The energy independence imperative in a volatile world [OpEd]

We are yet to tell the full scale of the economic damage, but we do know that the war’s impact on energy prices and supply uncertainty is already here. This “tax” on the world will ultimately result in slower economic growth and soaring lighting and heating costs. Food production will become more costly; so for the poorest it will mean choosing between the basic necessities of eating, heating and lighting.

All of this would be avoided if it were not for the world’s reliance on fossil fuels supplied by a handful of volatile countries.

The effects of energy scarcity and price increases will be felt everywhere, but it will be experienced more profoundly in Africa and all developing markets that lack access to reliable, affordable energy. These markets are highly reliant upon already high-cost fossil fuels like diesel and kerosene to power their homes and businesses.

Unfortunately, the people living in the African, Asian and Latin American markets I’m referring to already pay amongst the highest rates in the world for a painful, intermittent energy source.

Further, the people of these countries can pay up to 20% of their earnings in energy costs. We are now asking them to pay exponentially more in a world where energy freedom brought on by alternatives to carbon-based energy sources are just trying to catch up. This is untenable.

As I write this, the benchmark price of Brent Crude is $102 versus approximately $80 as we entered 2022. It reached a peak of approximately $123 in March 2022. While a significant increase, this greatly masks the impact it has on developing markets.

In Nigeria, for example, market diesel prices have increased from N275 a litre in January to almost N600 a litre today, peaking at over N700. On my visit to Abuja, the capital of Nigeria, last month, I saw long lines at gas stations that reminded me very much of the US gas crisis of 1973, where my dad and I would sit for hours waiting to fill up.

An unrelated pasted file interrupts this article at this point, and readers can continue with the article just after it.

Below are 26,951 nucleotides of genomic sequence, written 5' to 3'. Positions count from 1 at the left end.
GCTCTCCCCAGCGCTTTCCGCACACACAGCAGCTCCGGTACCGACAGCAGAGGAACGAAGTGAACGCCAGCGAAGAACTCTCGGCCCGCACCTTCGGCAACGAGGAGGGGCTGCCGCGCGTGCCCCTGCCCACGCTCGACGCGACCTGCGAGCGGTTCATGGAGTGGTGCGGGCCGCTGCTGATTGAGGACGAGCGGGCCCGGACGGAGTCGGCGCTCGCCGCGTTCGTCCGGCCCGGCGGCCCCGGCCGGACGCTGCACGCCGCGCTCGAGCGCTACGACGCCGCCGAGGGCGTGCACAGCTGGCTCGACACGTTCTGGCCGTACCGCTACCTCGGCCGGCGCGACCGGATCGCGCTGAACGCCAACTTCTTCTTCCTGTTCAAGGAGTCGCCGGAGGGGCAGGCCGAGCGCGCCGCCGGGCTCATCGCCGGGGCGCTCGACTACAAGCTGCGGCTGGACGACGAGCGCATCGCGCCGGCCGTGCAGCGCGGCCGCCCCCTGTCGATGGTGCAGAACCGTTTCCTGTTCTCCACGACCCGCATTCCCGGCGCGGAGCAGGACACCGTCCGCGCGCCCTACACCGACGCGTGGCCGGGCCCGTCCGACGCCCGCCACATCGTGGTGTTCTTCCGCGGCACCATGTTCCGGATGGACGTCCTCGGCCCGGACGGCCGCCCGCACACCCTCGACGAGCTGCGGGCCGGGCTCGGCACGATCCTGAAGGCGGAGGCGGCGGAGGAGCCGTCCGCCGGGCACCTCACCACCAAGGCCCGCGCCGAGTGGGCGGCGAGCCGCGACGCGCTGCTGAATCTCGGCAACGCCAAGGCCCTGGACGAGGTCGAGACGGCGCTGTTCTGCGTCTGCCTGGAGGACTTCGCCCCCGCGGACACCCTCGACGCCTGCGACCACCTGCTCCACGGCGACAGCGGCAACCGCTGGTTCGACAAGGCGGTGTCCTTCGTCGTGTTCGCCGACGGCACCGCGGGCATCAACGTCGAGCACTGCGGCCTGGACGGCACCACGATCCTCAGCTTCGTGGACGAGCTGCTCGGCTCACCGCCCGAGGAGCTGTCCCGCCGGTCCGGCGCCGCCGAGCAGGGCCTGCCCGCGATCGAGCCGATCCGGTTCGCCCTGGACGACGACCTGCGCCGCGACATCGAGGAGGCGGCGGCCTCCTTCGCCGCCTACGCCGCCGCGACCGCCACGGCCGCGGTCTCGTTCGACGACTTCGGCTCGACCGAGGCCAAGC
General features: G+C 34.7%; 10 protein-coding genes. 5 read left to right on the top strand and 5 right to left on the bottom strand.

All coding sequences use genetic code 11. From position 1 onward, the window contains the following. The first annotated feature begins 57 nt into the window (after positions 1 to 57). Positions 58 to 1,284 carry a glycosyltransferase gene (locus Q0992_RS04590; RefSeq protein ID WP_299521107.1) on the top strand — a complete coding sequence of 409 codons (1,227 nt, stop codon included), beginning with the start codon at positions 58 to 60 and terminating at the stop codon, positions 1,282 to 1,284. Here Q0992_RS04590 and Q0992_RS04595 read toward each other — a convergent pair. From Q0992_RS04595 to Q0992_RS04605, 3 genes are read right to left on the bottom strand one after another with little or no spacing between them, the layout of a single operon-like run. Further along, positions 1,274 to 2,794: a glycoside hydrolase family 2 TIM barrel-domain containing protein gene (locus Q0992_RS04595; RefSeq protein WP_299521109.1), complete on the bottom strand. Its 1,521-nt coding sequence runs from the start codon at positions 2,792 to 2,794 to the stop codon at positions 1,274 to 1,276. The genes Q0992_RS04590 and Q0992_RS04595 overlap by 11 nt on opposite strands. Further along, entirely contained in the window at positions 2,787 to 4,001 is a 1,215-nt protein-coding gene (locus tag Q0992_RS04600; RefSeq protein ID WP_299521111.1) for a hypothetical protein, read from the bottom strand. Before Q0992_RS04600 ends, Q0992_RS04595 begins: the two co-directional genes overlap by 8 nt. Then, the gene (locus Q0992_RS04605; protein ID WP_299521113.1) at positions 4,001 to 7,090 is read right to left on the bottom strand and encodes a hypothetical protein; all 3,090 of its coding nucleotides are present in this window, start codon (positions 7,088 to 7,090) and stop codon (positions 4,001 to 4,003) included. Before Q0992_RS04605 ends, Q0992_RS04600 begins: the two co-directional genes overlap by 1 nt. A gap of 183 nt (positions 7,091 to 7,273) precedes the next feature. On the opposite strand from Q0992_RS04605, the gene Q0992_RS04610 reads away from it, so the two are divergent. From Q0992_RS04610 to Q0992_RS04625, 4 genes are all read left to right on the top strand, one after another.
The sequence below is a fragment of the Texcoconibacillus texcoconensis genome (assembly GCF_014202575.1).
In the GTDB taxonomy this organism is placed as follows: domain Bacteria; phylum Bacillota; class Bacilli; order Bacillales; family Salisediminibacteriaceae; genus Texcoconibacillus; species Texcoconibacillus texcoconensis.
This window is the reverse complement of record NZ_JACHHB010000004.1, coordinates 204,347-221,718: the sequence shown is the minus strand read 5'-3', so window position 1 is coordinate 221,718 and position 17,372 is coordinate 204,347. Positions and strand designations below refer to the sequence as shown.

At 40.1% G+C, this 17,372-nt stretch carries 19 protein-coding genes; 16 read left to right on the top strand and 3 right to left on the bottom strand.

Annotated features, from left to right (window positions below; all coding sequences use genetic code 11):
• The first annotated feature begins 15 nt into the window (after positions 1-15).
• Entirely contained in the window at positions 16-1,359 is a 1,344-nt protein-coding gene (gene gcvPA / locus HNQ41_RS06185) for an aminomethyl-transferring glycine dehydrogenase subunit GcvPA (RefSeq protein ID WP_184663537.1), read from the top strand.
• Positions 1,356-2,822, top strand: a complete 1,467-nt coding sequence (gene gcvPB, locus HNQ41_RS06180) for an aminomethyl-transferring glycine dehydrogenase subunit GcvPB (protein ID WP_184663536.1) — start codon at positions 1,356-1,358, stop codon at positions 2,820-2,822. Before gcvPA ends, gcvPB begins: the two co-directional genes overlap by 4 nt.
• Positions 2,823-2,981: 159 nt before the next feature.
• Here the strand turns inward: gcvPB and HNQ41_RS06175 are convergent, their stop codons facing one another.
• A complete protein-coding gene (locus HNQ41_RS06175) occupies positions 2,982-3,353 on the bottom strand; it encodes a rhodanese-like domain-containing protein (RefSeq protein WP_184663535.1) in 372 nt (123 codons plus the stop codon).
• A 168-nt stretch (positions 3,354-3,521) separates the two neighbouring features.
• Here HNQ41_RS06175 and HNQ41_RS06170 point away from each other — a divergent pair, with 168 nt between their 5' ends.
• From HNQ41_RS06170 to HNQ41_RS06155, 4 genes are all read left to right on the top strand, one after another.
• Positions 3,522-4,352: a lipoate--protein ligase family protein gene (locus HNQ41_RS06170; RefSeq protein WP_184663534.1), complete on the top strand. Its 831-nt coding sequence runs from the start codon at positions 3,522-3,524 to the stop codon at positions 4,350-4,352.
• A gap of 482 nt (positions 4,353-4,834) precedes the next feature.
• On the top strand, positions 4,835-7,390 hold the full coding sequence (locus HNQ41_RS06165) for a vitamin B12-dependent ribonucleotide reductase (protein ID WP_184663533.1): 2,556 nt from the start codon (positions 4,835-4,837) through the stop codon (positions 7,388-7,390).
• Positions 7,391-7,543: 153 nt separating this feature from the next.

The people of Nigeria, highly dependent on diesel generators, already paying a significant percentage of their income in energy costs, just saw a two-to-three-fold increase in their energy bills. This backdrop is playing out across the globe, and impacting the people of the world that do not have the resources withstand.

We know that this will sustain for some period of time. Announcements banning Russian oil and gas – either now or in the near future – are plentiful from the US, UK and EU. The EU is seeking to cut its heavy dependency on Russian gas by 80% by winter this year. We also know we will get through this episode, prices will stabilize, and at some point in the future it will all repeat itself.

It is important not to ban fossil fuels. We may even need to become more reliant upon them in the short term to manage through these extraordinary events. It is in the longer term where we must embrace the combination of renewables and distributed energy as a means to energy independence. Build resiliency in the world energy apparatus and reduce our exposure to events such as the war in the Ukraine.

Of all the great things brought about by distributed renewable energy including cost reductions through solar generation, reduced carbon emissions through the inclusion of renewables, it is actually energy independence that the world so needs today and tomorrow.

To be overly dependent on one supplier would be unwise, even more so if that supplier is volatile and potentially hostile. Conversely, a balance across various energy sources, both domestically and internationally, is more stable and predictable. A relatively peaceful world, without energy-threatening wars, enables economic growth to lift the poorest out of poverty. But if wars cannot be avoided, we should at least ensure energy supplies are not disrupted.

Seeking to spread indigenous energy generation via renewables, was once seen as the way to combat future climate change – now it can be viewed additionally as the means to deliver energy independence.

Written by Bill Lenihan, CEO of ZOLA Electric

*The views expressed in this article are the views of a contributor at Business Insider Africa. It does not represent the views of the organisation Business Insider Africa.

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